The biggest Bollywood release of this week was not in India, but in China. Aamir Khan’s mega-hit Dangal opened across 10,000 screens in China, which is also the biggest market for Hollywood films outside America.
Incidentally, before this, the Aamir Khan starrer-PK had collected some Rs 140 crore in China, the highest overseas collection by an Indian film, and it got less than 5,000 screens. And still earlier, in 2011, it was again an Aamir Khan film, 3 Idiots, that had a significant release in China. It was the first Hindi film in more than four decades to release in the neighbouring country.
The extent of Bollywood fan frenzy in China can be gauged from the fact that Weibo, the Chinese version of Twitter, was abuzz with angry posts on the decision by Wanda, the biggest cinema chain in China, to give very few shows to Dangal. Wanda reportedly has a monopoly in some of the smaller Chinese towns, meaning a lot of fans might miss watching the movie immediately after the release. Fans speculated on the reasons behind this.
But aside from that, the release of Dangal has highlighted how ‘Made in India’ or rather ‘Made in Bollywood’ has caught on in China. Salman Khan’s Eid release Tubelight may get a China release as well, as might Tiger Shroff’s Baaghi 2, as per reports.
Even TV shows such as Naagin, Devon Ke Dev Mahadev, Mahabharat, and Buddhaa-Rajaon Ka Raja are a hit in the country. Bilibili, one of China’s popular video-sharing websites, recorded about 1.8 lakh views of the first four episodes of the second season of Naagin.
Rules and regulations got in the way earlier
“After PK’s phenomenal success in China, and now that The Fast and the Furious 8 (aka The Fate of the Furious) has done better in China than in America, China seems to be the next destination for Bollywood films. Goes without saying that China has a huge market to be explored,” says trade analyst Taran Adarsh.
“Aamir Khan is a hugely recognised and loved actor in China. Dangal’s release this Friday has a footprint of 10,000-plus screens, a never-before [occurrence] for any Hindi Film. PK had released with half the number of screens and made a whooping 140-plus crore in China,” says a spokesperson for the film.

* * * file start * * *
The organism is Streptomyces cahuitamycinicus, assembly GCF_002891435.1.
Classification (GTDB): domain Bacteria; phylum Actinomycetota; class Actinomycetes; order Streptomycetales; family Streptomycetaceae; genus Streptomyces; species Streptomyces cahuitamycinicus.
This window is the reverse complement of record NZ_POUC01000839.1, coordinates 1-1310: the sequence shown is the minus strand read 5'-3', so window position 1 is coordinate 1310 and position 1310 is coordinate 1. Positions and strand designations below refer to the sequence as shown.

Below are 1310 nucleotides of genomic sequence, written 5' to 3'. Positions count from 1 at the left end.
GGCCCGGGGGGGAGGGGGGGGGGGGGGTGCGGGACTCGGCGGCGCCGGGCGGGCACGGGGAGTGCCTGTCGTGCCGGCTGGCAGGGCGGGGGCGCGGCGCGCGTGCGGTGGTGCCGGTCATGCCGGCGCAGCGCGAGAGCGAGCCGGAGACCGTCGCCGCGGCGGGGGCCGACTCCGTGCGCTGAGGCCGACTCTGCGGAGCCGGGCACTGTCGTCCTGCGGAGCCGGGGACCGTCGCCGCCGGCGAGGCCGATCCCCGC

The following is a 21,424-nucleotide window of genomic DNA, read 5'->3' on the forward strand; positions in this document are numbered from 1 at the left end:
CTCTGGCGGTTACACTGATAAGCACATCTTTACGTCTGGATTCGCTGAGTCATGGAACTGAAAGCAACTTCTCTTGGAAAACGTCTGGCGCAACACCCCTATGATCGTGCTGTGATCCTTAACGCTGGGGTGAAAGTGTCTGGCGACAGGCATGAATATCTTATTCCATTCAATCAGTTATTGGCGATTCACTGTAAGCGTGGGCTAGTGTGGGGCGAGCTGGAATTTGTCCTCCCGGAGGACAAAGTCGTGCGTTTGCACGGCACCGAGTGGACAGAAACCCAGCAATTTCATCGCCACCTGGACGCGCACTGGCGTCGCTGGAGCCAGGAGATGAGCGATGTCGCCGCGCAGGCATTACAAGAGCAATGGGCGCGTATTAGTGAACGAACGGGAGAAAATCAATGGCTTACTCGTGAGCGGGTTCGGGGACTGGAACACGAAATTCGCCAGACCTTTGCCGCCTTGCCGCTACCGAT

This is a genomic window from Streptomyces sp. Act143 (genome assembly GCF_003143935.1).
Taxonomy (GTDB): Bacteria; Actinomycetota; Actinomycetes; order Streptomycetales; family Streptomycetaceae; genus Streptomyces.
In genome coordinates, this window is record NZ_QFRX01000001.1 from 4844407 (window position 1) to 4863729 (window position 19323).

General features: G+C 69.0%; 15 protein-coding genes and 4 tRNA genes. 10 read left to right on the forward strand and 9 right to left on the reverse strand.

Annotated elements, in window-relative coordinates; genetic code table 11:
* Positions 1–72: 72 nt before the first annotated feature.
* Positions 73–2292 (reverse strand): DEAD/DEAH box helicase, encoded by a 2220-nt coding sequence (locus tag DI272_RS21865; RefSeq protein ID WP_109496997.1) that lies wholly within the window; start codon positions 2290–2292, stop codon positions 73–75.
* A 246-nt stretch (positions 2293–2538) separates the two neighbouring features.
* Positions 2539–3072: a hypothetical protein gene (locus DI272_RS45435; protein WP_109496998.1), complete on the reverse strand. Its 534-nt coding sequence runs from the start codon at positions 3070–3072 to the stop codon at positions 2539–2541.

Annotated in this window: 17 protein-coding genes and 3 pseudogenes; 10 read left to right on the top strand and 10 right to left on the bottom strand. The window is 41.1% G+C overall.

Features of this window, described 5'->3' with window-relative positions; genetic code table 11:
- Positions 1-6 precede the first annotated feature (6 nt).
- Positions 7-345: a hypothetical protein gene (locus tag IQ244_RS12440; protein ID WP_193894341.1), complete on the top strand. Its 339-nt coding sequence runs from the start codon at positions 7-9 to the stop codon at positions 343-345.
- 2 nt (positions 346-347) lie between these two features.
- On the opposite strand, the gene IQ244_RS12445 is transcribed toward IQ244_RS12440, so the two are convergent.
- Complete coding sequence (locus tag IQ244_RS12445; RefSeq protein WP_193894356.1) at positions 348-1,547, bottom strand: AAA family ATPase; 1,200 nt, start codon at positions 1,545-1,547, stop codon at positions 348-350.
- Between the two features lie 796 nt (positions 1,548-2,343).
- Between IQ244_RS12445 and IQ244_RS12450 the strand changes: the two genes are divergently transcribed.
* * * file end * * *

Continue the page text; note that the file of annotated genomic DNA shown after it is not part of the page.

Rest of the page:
The prospects for Tubelight seem quite bright as well — the film’s female lead is a Chinese actor. The makers of Tubelight plan to release the film in China in a grand way, reports suggest. “Given the film has a Chinese connect (in actor Zhu Zhu) it will help,” adds Adarsh.
The size of the Chinese population and the growing affluence of the Chinese are what make the country so lucrative, just the way India is growing in importance for Hollywood. However, the rules and regulations of the Chinese market are complex, and that acted as a barrier for most Bollywood until now. According to an earlier report in HT Mint, the Chinese market has 25,000 screens, but the country only allowed 34 foreign film releases in a year, and about 90 per cent of those were from Hollywood.
Among other Bollywood films released in China was Dhoom 3 (which also starred Aamir Khan, in a double role). And while Bahubali 2: The Conclusion is breaking box-office records in India, Bahubali: The Beginning had done roaring business in China after its July 2016 release.
Salman may tour Chinese cities
Tubelight director Kabir Khan says that the film’s team is looking at every possibility to strike it big in China. “We are currently working towards the release,” says the director. Interestingly, Salman Khan, who doesn’t do city tours anymore in India to promote his films, may promote Tubelight in key Chinese cities.
Kabir says that if things work out for Tubelight, then he will release his next films in China as well. “Yes, China has a great market,” he adds, “and I would love to release my films there. Why just me? I’m sure more and more Indian filmmakers would love to release their films in China.”
Baaghi 2 to be shot in China?
Meanwhile, sources close to the Baaghi 2 team informs that the action drama is also planning a Chinese release. “Yes, there are plans of releasing it in China. We’ll be travelling to the country end of this year to shoot portions of the film there. Local artists will also be roped in for the project,” adds the source.
Larger-than-life and content-driven films will do well in the Chinese market, says trade analyst Komal Nahata. “Films that have done well in India would do well in China. Their sensibilities and tastes are pretty similar to Indians. Not just big Bollywood stars, even films having not-so-popular actors, if they have good content, would do well. But I think the market will take some time to grow,” says Nahata.
During the Beijing International Film Festival, Aamir Khan was quoted as saying that he feels more connected to the Chinese culture than the West. He also mentioned that it would be good if films utilising creative talent from China and India got made.
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